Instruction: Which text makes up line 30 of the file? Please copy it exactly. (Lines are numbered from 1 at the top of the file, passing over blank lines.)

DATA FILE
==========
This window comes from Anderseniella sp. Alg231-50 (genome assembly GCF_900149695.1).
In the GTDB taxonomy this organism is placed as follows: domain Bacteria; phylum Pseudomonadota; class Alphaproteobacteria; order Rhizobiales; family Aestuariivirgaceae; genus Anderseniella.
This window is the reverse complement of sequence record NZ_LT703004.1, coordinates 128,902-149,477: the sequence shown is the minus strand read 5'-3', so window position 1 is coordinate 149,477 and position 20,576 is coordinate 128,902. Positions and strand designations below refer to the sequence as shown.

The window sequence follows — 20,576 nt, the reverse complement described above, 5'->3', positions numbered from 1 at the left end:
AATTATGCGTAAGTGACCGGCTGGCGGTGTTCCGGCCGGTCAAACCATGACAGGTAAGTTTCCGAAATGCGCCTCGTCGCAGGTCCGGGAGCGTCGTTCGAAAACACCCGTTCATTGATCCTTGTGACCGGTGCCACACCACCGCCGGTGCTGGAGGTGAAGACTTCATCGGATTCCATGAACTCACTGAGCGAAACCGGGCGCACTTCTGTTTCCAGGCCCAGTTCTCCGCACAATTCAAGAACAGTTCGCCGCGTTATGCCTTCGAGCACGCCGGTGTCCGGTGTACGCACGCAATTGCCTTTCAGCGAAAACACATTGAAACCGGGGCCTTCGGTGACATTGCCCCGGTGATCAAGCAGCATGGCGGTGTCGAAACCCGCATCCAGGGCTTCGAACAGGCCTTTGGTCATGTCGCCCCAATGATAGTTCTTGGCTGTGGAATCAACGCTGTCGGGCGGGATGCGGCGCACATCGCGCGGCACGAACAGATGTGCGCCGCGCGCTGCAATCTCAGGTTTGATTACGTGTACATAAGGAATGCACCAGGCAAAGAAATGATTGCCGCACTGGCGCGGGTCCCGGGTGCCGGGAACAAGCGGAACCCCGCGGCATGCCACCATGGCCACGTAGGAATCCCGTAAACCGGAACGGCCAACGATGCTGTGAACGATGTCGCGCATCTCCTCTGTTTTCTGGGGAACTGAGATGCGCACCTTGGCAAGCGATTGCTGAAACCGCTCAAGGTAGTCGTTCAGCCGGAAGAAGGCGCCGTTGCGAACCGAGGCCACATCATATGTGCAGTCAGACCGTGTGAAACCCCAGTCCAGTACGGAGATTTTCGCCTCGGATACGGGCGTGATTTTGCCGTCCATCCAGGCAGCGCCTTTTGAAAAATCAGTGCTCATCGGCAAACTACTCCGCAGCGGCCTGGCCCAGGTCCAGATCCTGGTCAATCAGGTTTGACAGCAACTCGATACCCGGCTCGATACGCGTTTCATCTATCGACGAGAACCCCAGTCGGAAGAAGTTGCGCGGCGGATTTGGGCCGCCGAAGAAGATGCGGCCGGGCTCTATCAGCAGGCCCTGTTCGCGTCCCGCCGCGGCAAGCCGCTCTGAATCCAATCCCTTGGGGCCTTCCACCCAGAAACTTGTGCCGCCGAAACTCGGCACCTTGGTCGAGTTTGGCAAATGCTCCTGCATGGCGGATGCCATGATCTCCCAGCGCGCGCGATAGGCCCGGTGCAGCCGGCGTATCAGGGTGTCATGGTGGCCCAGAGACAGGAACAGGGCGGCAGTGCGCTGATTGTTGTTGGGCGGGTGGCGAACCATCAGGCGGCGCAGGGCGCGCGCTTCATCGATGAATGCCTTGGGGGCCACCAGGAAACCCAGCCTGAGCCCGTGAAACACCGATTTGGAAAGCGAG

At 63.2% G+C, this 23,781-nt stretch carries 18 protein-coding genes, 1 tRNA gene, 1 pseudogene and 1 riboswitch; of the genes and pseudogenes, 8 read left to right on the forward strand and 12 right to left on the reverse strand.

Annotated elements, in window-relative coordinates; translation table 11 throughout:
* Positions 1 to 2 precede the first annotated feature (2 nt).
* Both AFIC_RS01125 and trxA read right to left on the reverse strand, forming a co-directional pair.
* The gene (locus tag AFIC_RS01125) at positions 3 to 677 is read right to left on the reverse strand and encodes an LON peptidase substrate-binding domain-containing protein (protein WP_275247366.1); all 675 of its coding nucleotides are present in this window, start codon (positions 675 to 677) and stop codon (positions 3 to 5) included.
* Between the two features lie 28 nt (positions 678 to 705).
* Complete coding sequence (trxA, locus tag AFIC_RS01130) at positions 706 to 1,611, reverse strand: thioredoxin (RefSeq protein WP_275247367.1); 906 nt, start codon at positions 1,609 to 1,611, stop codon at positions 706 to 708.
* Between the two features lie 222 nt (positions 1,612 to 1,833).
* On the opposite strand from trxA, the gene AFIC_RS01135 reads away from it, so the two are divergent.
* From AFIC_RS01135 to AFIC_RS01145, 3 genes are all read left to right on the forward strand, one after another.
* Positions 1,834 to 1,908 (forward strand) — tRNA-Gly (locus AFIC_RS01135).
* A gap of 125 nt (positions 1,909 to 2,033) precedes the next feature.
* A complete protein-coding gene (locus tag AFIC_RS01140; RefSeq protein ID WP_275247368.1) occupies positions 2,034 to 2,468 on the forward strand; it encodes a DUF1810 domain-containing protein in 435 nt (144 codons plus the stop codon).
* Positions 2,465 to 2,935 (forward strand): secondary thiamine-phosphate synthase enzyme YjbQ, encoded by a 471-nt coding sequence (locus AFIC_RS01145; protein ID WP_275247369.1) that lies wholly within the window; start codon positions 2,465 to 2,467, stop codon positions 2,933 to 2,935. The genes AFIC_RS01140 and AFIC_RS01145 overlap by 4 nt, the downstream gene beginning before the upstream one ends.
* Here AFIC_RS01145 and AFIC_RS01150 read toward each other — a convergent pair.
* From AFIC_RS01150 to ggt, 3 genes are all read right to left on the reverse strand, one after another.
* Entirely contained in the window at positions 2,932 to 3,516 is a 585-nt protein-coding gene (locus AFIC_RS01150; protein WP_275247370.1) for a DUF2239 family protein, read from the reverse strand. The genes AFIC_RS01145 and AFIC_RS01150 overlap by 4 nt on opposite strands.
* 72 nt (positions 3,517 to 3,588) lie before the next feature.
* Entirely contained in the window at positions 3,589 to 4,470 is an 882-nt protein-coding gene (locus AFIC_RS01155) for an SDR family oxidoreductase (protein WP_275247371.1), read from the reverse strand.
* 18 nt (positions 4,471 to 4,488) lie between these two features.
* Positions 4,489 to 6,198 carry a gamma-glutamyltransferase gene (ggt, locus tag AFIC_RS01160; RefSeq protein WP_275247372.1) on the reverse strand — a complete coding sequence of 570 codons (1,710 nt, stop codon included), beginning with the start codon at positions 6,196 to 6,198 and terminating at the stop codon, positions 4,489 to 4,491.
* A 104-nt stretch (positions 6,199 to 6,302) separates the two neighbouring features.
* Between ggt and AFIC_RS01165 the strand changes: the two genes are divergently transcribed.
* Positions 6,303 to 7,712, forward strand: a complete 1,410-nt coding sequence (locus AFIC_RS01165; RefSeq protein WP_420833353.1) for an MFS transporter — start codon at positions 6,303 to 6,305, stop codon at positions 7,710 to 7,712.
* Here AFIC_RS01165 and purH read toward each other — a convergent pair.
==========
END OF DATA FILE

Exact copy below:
* Here AFIC_RS01165 and purH read toward each other — a convergent pair.